Now I'm wondering if there is an antonym, for when you have too
much obtainium and are downsizing. It's still good for something, but
you have no room for it, anymore.
Dumpster
We're going to be moving, it will be smaller, some of it can find
new homes, other is just too "specialized" as to be easily "rehomed".
SMBO is wondering why we have such a big house (3600ft^2) but I remind
her that she wants a formal dining room, a large kitchen and master
bedroom, and space for a lot of tools. We really don't need five
bedrooms but one is over the garage so doesn't really count.

Basements are hard to come by here. Hell, everything is hard to come
by now. A realtor told her that there were only 27 homes worth buying
in a neighboring county (don't know about ours). Three homes went up
for sale in our neighborhood and were sold before the sign was
planted.

My son is a real estate agent in Las Vegas. Bottom line is that if you don't
put in a full asking price, cash offer with no contingencies your offer won't
make the cut. Much of it is Covid related. Most people just don't want to
sell at this time. He said that the normal 6 months worth of inventory is
down to about 2 weeks. I'm hearing the same thing about my area.


It's at least partially covid related. The other motivator is money
at less than 2%. To your point, Clark Howard on his podcast said the
60% of home sales were over the Internet. Sight unseen. That's up
from 50% last year and 40% from the year before. The buyer's attitude
is that if they don't like the house, they'll just turn around and
sell it.


Interest rates are favorable but are being offset in the home prices
going up, way up, on a twice a week basis from new home builders.
My wife and I went into contract with a builder in September of last
year. 2 weeks later the builder canceled the contract because he could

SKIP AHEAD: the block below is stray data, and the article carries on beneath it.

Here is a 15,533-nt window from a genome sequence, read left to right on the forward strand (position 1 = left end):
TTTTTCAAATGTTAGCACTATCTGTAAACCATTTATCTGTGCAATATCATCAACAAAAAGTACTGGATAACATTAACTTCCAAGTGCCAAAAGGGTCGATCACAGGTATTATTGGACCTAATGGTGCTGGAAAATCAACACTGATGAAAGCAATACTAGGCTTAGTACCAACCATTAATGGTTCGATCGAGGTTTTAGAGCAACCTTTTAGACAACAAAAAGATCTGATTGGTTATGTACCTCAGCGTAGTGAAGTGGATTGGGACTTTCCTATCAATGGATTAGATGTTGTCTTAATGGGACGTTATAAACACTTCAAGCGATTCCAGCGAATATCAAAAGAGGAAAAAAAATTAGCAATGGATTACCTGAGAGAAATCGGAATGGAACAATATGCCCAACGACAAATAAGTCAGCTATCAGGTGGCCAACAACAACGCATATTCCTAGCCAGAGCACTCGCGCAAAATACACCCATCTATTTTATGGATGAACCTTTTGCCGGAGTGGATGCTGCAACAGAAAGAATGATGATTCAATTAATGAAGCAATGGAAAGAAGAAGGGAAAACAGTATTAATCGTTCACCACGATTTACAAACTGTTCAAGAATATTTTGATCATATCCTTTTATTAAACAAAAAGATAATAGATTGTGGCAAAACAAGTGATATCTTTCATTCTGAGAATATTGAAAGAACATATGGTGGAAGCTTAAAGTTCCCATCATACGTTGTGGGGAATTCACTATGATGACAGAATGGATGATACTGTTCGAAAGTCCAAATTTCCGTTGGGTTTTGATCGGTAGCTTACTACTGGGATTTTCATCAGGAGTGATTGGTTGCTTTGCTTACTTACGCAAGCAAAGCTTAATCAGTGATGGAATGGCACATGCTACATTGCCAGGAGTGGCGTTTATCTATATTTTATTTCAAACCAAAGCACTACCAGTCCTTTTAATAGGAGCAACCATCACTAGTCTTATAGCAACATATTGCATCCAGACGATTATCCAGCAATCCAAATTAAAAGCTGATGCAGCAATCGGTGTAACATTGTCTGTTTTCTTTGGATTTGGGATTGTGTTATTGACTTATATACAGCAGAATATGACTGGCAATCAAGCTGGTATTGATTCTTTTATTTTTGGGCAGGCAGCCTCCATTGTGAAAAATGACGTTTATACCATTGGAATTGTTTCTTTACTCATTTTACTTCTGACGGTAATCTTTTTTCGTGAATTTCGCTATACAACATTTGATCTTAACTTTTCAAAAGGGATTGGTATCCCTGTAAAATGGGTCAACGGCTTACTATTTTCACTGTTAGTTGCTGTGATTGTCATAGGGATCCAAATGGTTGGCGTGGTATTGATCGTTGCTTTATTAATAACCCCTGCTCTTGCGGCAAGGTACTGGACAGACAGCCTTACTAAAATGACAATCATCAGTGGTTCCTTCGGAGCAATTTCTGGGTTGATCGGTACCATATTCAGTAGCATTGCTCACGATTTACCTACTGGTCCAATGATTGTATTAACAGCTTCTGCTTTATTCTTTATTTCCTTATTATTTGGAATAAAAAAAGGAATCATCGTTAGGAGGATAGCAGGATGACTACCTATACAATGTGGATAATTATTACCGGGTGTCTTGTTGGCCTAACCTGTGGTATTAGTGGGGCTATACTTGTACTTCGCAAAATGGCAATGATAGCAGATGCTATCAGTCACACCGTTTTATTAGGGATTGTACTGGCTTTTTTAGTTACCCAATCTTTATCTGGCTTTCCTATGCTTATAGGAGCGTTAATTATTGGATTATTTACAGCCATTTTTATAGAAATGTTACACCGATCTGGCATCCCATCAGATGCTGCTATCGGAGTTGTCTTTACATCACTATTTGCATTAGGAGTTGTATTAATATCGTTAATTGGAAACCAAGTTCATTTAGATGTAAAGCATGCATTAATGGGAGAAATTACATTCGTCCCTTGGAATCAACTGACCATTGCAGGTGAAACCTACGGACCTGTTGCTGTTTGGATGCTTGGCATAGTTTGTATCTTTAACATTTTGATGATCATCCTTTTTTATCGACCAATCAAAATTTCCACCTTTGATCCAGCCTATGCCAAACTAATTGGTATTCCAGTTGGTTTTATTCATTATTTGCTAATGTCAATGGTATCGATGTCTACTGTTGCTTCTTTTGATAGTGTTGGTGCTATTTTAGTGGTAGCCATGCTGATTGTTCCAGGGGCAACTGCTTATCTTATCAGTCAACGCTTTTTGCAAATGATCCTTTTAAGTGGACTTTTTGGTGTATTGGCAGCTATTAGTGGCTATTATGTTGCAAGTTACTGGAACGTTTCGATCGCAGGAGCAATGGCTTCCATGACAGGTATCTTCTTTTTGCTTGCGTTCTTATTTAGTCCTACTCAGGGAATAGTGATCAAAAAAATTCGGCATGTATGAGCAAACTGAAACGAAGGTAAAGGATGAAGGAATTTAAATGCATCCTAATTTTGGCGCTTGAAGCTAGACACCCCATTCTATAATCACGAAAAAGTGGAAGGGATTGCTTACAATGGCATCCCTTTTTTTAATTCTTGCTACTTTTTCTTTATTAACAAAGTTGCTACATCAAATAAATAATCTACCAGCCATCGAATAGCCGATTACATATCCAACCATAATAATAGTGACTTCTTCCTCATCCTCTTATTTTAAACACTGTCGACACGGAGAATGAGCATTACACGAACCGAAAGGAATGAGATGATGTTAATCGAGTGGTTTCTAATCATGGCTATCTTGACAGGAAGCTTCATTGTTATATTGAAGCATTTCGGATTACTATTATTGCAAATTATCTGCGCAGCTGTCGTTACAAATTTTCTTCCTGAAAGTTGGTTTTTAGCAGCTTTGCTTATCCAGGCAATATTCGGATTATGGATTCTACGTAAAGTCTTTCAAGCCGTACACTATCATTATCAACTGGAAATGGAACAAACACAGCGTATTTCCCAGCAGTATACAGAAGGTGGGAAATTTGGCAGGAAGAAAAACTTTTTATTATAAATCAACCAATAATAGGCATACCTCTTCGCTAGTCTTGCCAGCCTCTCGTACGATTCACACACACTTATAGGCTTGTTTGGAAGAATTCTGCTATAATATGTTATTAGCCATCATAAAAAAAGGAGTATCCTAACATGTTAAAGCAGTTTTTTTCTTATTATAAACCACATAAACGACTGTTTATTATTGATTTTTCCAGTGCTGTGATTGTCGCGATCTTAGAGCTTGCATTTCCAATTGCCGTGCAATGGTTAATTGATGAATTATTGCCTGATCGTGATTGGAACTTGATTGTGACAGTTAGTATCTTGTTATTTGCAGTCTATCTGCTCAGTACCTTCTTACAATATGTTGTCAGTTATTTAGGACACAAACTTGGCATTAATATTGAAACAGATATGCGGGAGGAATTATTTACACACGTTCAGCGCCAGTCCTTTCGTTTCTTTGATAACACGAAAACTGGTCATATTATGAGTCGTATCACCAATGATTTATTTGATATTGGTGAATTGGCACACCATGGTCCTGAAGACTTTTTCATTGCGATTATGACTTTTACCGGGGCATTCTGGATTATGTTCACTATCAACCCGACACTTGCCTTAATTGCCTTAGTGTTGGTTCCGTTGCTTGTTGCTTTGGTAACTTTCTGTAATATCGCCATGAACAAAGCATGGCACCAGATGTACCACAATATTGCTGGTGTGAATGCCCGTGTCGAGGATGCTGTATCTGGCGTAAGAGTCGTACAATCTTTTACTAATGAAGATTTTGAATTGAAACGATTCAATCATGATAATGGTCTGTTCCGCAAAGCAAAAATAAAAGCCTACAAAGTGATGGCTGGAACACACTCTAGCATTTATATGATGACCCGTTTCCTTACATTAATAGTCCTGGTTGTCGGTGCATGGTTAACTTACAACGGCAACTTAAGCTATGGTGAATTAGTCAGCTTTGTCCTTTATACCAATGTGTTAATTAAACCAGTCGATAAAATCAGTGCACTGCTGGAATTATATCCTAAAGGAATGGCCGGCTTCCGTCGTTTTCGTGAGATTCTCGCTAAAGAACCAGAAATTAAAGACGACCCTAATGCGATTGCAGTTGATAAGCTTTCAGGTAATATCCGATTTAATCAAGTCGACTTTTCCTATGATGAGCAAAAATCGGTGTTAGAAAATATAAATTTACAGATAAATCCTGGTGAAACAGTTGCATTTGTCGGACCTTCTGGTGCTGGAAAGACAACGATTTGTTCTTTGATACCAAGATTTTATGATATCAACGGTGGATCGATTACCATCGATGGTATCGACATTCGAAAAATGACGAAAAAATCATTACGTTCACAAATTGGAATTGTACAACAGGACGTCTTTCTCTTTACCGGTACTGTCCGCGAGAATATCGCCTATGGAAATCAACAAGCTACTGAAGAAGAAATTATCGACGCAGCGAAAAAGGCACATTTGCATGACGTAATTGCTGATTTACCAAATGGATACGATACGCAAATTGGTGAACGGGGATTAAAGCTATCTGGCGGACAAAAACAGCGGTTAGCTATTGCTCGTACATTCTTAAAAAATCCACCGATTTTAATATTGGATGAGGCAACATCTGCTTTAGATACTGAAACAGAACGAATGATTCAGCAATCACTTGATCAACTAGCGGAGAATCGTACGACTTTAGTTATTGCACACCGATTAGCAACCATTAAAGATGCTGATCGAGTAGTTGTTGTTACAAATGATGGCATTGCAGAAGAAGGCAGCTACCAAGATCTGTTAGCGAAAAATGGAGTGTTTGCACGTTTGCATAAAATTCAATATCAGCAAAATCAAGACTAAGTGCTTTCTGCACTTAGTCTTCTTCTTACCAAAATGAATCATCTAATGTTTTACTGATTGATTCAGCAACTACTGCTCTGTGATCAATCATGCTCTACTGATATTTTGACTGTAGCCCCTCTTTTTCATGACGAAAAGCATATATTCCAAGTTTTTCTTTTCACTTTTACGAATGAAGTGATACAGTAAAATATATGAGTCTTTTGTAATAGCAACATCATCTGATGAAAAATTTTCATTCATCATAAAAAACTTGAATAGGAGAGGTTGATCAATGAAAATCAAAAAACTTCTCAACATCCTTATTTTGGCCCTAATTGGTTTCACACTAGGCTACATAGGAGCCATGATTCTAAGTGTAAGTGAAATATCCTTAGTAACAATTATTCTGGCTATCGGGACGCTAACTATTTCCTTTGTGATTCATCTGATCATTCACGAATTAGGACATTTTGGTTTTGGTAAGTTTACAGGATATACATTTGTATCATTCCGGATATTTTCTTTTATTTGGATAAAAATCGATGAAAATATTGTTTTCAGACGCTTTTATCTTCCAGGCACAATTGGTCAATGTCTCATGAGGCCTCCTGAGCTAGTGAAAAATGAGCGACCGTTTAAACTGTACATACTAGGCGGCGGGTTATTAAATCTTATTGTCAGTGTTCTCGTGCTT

not get materials at a price point to afford him the profit margin he
wanted. The builder literally canceled all contract builds and is only
selling spec homes. Those spec homes are going up 20% in price from the
beginning of the build to completion, 3/4 months.


Over 30 years, three or four (or six) percent adds up to some real
money. I see all sorts of new builds going well before completion.
Many are sold before breaking ground. I'm sure it's not only
materials going up faster than the homes can be built but there has to
be a shortage of subs and subs are having trouble finding the trades.

We probably could have fought this in a back logged court system but we
were not willing to risk less than what we were expecting, construction
quality wise.


Or a delay until the next century.


And yet the houses in our are cannot be built fast enough. I see a
housing crash, similar to the one in 2008, on the horizon. Once the
government stops sending every one stimulus checks that building boom
may slow.


Oh, so do I but I think it's going to be far harder. This time maybe
not so much for the buyer as the lender. At 2% interest now, lenders
are going to be in a squeeze if/when interest rates go to 5% or (maybe
far) above.

I had more or less the same attitude when I bought this house in 2011.
I needed someplace to live. I was working as a contractor at the time
with some promise of permanent employment. The market in 2011 more
than sucked and I bought a foreclosure so in the worst case I thought
I'd lose less on the house than I would on the $1500/mo x 12months
that I was paying for rent, if anything. My wife was still living in
the old house because she needed to continue at her old job (that
insurance thing).


About the same here but we built in late 2010 and moved in Dec. 24,
2010. Our house appreciated in value about 50% thru September of last